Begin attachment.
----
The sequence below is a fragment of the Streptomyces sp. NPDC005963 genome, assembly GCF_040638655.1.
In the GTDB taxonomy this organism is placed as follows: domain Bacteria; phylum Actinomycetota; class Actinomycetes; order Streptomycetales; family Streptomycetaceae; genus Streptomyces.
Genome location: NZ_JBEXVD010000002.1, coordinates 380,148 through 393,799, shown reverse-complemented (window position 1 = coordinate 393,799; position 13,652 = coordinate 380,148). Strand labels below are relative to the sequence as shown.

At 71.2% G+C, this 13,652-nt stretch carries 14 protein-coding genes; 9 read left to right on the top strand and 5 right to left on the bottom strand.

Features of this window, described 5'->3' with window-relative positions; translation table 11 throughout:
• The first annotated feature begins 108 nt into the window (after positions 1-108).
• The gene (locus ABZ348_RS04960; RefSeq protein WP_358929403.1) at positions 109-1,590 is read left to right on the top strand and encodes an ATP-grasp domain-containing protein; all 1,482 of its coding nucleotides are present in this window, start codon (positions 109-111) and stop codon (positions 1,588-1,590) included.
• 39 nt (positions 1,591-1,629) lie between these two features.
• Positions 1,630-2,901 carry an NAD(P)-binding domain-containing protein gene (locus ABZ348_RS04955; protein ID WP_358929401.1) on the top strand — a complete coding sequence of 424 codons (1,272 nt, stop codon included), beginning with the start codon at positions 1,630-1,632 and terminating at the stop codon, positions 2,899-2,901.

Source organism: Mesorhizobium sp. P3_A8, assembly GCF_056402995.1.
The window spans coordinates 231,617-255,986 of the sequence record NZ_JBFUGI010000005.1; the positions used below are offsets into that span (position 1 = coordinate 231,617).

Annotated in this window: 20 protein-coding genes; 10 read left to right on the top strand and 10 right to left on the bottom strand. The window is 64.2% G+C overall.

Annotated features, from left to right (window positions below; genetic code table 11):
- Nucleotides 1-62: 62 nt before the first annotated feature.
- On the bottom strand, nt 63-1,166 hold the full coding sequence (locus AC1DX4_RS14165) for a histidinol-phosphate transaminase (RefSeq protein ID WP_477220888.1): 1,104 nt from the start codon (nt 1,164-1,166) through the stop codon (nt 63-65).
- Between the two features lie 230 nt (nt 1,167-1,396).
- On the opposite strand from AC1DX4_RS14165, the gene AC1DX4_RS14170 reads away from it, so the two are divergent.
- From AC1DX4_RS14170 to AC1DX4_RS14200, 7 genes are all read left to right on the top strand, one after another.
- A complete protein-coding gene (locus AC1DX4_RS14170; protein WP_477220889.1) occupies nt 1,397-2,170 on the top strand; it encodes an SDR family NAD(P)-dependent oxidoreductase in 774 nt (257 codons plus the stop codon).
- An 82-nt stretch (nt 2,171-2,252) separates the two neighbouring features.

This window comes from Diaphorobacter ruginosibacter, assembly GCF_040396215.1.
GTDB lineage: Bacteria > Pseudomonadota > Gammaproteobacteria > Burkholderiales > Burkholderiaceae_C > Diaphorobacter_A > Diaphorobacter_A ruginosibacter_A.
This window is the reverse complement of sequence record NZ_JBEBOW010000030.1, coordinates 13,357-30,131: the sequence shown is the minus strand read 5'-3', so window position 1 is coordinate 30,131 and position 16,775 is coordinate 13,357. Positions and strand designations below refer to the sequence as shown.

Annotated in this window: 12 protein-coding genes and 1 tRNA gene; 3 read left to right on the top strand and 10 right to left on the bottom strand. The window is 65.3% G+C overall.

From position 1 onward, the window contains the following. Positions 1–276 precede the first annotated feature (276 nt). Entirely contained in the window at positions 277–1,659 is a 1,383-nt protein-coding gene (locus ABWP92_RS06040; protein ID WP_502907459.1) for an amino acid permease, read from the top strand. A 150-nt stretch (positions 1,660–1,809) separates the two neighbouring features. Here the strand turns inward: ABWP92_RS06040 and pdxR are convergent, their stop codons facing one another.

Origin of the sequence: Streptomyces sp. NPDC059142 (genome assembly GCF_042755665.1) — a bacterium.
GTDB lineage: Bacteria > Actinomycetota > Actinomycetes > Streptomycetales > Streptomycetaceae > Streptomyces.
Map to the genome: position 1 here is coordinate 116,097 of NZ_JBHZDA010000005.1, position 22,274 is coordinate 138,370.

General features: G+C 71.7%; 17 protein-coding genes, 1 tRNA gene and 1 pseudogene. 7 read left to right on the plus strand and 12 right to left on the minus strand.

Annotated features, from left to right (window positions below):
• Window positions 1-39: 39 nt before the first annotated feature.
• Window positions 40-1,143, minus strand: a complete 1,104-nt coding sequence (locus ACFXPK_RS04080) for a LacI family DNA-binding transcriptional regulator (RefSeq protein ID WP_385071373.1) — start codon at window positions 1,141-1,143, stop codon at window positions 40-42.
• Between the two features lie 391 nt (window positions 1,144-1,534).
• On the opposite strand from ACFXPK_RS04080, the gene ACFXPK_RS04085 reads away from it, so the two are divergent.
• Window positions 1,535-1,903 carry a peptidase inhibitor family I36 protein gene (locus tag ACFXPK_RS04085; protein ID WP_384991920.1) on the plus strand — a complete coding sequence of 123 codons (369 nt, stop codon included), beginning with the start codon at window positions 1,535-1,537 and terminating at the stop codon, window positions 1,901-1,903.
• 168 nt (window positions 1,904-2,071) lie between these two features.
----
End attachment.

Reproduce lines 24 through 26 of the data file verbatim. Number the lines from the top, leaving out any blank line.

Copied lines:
Annotated in this window: 12 protein-coding genes and 1 tRNA gene; 3 read left to right on the top strand and 10 right to left on the bottom strand. The window is 65.3% G+C overall.

From position 1 onward, the window contains the following. Positions 1–276 precede the first annotated feature (276 nt). Entirely contained in the window at positions 277–1,659 is a 1,383-nt protein-coding gene (locus ABWP92_RS06040; protein ID WP_502907459.1) for an amino acid permease, read from the top strand. A 150-nt stretch (positions 1,660–1,809) separates the two neighbouring features. Here the strand turns inward: ABWP92_RS06040 and pdxR are convergent, their stop codons facing one another.

Origin of the sequence: Streptomyces sp. NPDC059142 (genome assembly GCF_042755665.1) — a bacterium.